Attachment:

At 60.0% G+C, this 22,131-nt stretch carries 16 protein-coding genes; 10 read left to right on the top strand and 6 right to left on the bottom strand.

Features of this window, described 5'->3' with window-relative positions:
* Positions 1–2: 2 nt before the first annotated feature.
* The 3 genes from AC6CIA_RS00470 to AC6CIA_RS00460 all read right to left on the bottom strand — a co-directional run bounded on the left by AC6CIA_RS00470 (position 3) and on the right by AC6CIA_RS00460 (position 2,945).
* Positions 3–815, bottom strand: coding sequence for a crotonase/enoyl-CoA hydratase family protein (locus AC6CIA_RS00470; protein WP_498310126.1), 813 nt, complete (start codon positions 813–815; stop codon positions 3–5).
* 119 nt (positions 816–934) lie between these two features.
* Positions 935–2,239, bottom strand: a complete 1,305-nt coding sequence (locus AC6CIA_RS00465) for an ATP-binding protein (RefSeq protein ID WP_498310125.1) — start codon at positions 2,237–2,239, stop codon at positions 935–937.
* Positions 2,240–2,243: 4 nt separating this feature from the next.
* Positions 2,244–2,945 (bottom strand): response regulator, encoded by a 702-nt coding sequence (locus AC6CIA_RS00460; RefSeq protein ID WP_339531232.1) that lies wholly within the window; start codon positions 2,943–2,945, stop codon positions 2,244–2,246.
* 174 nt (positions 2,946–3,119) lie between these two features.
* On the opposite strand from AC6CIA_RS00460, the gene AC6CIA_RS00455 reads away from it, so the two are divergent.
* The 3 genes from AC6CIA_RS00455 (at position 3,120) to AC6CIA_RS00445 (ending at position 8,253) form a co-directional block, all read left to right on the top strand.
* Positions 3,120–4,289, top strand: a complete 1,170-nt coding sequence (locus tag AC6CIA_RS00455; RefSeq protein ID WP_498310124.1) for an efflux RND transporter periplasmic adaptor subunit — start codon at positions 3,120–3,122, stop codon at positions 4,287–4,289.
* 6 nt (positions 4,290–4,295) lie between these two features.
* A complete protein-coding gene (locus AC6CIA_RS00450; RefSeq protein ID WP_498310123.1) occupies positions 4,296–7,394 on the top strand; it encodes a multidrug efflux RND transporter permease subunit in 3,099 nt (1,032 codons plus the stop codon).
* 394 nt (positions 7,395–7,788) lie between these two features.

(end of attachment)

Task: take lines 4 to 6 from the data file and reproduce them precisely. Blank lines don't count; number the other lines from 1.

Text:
* The 3 genes from AC6CIA_RS00470 to AC6CIA_RS00460 all read right to left on the bottom strand — a co-directional run bounded on the left by AC6CIA_RS00470 (position 3) and on the right by AC6CIA_RS00460 (position 2,945).
* Positions 3–815, bottom strand: coding sequence for a crotonase/enoyl-CoA hydratase family protein (locus AC6CIA_RS00470; protein WP_498310126.1), 813 nt, complete (start codon positions 813–815; stop codon positions 3–5).
* 119 nt (positions 816–934) lie between these two features.